ITT Exelis has revealed that it is competing to win a US Federal Aviation Administration contract to build and operate the ground and airborne portions of a next generation air transportation system (Nextgen) digital communications network.
The data communications integrated services (DCIS) contract, set to be awarded in June, is expected to be valued at close to $2 billion for a 17-year effort.
Included with DCIS are provisions for $80 million that the winning bidder is expected to award to airline and some air taxi operators to equip their aircraft with avionics or upgrades to allow for controller-pilot datalink communications (CPDLC) in domestic US airspace, a technology similar to mobile phone texting or email.
DCIS is part and parcel to the rollout of the second of five pillars of the FAA's next generation air transportation system (Nextgen) - air-ground data communications, or "data comm". Already underway is the build-out of the first pillar, the automatic dependent surveillance-broadcast (ADS-B) GPS-based surveillance network, set for completion in 2013. Regulations require operators to equip with ADS-B capable avionics by 2020. ITT Exelis is the prime contractor for the ADS-B contract.
Exelis has teamed with numerous partners for DCIS, including Airbus, United Airlines, JetBlue, UPS and avionics maker, Rockwell Collins. Other prime contractor bidders are thought to include Harris Corporation and Lockheed Martin.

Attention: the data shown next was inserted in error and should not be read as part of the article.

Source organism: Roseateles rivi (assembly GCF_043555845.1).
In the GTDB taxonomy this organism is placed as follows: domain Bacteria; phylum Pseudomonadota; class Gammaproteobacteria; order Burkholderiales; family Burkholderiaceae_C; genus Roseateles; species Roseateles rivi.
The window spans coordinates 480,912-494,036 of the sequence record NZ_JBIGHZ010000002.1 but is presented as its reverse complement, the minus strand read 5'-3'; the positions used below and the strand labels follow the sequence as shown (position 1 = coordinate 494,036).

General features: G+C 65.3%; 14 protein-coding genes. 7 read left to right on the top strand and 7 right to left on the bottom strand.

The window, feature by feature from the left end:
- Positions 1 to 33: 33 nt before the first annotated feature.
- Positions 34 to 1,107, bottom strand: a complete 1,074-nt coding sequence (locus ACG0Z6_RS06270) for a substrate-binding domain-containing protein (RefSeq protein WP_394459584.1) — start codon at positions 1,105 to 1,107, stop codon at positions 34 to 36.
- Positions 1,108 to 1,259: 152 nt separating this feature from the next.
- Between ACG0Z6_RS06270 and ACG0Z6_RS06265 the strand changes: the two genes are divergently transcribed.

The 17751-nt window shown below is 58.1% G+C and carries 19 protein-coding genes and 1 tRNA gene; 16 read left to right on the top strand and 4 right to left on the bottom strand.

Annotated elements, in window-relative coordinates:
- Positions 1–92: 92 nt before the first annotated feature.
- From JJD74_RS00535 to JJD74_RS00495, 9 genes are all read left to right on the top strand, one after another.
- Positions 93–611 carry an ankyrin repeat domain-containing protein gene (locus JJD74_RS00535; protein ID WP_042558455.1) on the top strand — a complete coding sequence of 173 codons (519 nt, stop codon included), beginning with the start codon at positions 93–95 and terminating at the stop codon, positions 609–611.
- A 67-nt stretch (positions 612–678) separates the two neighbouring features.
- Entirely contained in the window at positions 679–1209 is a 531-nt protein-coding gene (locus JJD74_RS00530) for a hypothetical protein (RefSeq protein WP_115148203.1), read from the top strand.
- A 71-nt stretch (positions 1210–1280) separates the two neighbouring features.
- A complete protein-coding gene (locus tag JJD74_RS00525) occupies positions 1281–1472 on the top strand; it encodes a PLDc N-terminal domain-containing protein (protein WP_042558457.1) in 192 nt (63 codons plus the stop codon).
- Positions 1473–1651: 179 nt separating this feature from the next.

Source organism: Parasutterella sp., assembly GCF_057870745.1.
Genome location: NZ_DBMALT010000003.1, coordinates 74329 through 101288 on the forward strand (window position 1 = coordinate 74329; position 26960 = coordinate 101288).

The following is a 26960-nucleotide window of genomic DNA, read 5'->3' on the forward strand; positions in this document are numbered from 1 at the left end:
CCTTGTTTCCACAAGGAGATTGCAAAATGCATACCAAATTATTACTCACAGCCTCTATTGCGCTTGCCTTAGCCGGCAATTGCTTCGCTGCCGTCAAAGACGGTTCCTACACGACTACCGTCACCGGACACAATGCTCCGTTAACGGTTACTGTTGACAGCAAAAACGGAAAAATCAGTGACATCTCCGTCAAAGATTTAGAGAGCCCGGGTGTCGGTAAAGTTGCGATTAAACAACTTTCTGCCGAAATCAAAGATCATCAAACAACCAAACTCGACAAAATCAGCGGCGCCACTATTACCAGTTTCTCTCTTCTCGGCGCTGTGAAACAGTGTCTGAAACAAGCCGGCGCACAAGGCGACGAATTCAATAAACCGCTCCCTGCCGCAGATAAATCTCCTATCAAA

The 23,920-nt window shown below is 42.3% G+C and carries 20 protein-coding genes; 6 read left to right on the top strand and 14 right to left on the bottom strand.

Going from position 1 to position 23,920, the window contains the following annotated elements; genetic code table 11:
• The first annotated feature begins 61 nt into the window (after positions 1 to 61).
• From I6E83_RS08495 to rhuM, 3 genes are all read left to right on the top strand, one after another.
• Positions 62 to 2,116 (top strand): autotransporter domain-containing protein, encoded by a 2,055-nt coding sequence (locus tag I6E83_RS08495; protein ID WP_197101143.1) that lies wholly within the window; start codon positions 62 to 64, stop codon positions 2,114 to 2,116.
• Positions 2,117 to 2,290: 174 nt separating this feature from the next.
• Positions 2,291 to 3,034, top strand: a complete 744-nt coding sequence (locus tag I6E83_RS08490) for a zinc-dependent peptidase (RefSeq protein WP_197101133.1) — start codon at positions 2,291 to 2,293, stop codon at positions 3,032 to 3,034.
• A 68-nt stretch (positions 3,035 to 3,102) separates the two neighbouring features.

CPDLC initially will be limited to a list of canned responses that pilots will select on the communications management unit in the cockpit in response to incoming data, commands or queries from air traffic control. Along with departure clearances, the digital domain will handle the many mundane frequency change requests and confirmations that are an accepted but inefficient way of operating today. The contract requires the winning bidder to use the Arinc and SITA VHF links now used for ACARS to transfer the data to and from aircraft.
By 2030, data comm usage is expected to snowball, replacing 90% of all voice communications for domestic US airline operations, and at some point will also include the automatic transfer of flight plans between the aircraft and the ground, part of the so-called 4d trajectory process that will meter air traffic to precise levels via automation in the aircraft and in air traffic control. Voice will largely be relegated to a backup and emergency function.
In total, the FAA is hoping to equip 1,900 aircraft for CPDLC through the incentive (about 25% of the active airline fleet) in order to have an "acceptable performance" of the technology, an average of about $40,000 per aircraft. The contract winner will be required to harness the operational data from the participating airlines to show the benefits of using the technology, benefits the FAA is certain will spur other operators to equip voluntarily, thereby avoiding the need for a mandate.
A two-year CPDLC pilot programme with American Airlines ended unceremoniously in 2005 due to FAA budget issues and airline industry unwilling to invest in the technology.
In testimony to the US Congress in October, DOT inspector general Calvin Scovel said those doubts persist, in part due to digital communications integration challenges that have delayed the roll out of CPDLC from 2016 to 2018 for the en route segment in the FAA's plans. "Until the FAA resolves these issues, however, users are likely to remain skeptical and reluctant to equip since FAA abandoned the similar [CPDLC] program in 2005," Scovel said.